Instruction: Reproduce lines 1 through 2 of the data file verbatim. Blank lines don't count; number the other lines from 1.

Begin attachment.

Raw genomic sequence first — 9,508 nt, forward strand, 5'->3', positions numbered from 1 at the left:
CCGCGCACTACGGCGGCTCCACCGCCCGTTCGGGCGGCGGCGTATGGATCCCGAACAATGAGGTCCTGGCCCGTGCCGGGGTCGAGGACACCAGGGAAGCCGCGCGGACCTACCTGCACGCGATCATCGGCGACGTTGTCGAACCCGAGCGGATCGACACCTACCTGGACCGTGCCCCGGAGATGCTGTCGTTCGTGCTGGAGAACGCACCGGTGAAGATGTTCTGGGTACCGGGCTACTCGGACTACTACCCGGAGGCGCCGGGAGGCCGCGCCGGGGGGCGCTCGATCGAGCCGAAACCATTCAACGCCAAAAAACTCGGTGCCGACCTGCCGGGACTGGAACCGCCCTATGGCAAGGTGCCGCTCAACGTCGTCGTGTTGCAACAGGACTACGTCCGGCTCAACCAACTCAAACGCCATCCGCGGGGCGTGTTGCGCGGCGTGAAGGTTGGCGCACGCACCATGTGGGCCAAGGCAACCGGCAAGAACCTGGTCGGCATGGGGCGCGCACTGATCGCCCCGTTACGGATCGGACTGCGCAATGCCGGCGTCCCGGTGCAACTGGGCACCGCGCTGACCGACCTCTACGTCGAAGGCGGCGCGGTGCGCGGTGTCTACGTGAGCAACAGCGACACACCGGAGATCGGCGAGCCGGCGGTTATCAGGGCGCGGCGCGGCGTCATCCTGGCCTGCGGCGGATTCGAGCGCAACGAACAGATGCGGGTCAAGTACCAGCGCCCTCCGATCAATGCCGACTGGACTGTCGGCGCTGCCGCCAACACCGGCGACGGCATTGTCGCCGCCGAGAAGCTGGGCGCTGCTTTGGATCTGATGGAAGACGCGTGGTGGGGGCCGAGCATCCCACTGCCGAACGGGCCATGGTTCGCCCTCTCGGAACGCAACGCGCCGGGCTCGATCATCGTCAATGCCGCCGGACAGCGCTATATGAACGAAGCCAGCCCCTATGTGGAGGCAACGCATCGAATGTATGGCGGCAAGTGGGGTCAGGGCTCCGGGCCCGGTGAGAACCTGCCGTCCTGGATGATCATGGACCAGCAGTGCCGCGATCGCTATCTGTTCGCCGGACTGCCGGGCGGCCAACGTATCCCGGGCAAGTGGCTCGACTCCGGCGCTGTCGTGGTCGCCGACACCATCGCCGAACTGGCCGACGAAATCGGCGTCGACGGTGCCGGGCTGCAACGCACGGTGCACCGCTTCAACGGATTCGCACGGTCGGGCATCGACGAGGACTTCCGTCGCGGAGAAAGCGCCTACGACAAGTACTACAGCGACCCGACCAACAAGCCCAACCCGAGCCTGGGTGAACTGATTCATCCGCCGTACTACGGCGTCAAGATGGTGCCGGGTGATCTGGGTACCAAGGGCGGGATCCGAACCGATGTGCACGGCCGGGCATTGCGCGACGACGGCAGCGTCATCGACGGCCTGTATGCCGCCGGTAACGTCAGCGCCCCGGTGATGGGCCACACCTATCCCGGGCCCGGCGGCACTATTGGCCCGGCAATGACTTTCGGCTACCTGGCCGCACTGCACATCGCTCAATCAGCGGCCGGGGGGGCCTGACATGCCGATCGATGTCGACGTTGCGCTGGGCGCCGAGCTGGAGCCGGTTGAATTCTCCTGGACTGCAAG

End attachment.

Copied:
Raw genomic sequence first — 9,508 nt, forward strand, 5'->3', positions numbered from 1 at the left:
CCGCGCACTACGGCGGCTCCACCGCCCGTTCGGGCGGCGGCGTATGGATCCCGAACAATGAGGTCCTGGCCCGTGCCGGGGTCGAGGACACCAGGGAAGCCGCGCGGACCTACCTGCACGCGATCATCGGCGACGTTGTCGAACCCGAGCGGATCGACACCTACCTGGACCGTGCCCCGGAGATGCTGTCGTTCGTGCTGGAGAACGCACCGGTGAAGATGTTCTGGGTACCGGGCTACTCGGACTACTACCCGGAGGCGCCGGGAGGCCGCGCCGGGGGGCGCTCGATCGAGCCGAAACCATTCAACGCCAAAAAACTCGGTGCCGACCTGCCGGGACTGGAACCGCCCTATGGCAAGGTGCCGCTCAACGTCGTCGTGTTGCAACAGGACTACGTCCGGCTCAACCAACTCAAACGCCATCCGCGGGGCGTGTTGCGCGGCGTGAAGGTTGGCGCACGCACCATGTGGGCCAAGGCAACCGGCAAGAACCTGGTCGGCATGGGGCGCGCACTGATCGCCCCGTTACGGATCGGACTGCGCAATGCCGGCGTCCCGGTGCAACTGGGCACCGCGCTGACCGACCTCTACGTCGAAGGCGGCGCGGTGCGCGGTGTCTACGTGAGCAACAGCGACACACCGGAGATCGGCGAGCCGGCGGTTATCAGGGCGCGGCGCGGCGTCATCCTGGCCTGCGGCGGATTCGAGCGCAACGAACAGATGCGGGTCAAGTACCAGCGCCCTCCGATCAATGCCGACTGGACTGTCGGCGCTGCCGCCAACACCGGCGACGGCATTGTCGCCGCCGAGAAGCTGGGCGCTGCTTTGGATCTGATGGAAGACGCGTGGTGGGGGCCGAGCATCCCACTGCCGAACGGGCCATGGTTCGCCCTCTCGGAACGCAACGCGCCGGGCTCGATCATCGTCAATGCCGCCGGACAGCGCTATATGAACGAAGCCAGCCCCTATGTGGAGGCAACGCATCGAATGTATGGCGGCAAGTGGGGTCAGGGCTCCGGGCCCGGTGAGAACCTGCCGTCCTGGATGATCATGGACCAGCAGTGCCGCGATCGCTATCTGTTCGCCGGACTGCCGGGCGGCCAACGTATCCCGGGCAAGTGGCTCGACTCCGGCGCTGTCGTGGTCGCCGACACCATCGCCGAACTGGCCGACGAAATCGGCGTCGACGGTGCCGGGCTGCAACGCACGGTGCACCGCTTCAACGGATTCGCACGGTCGGGCATCGACGAGGACTTCCGTCGCGGAGAAAGCGCCTACGACAAGTACTACAGCGACCCGACCAACAAGCCCAACCCGAGCCTGGGTGAACTGATTCATCCGCCGTACTACGGCGTCAAGATGGTGCCGGGTGATCTGGGTACCAAGGGCGGGATCCGAACCGATGTGCACGGCCGGGCATTGCGCGACGACGGCAGCGTCATCGACGGCCTGTATGCCGCCGGTAACGTCAGCGCCCCGGTGATGGGCCACACCTATCCCGGGCCCGGCGGCACTATTGGCCCGGCAATGACTTTCGGCTACCTGGCCGCACTGCACATCGCTCAATCAGCGGCCGGGGGGGCCTGACATGCCGATCGATGTCGACGTTGCGCTGGGCGCCGAGCTGGAGCCGGTTGAATTCTCCTGGACTGCAAG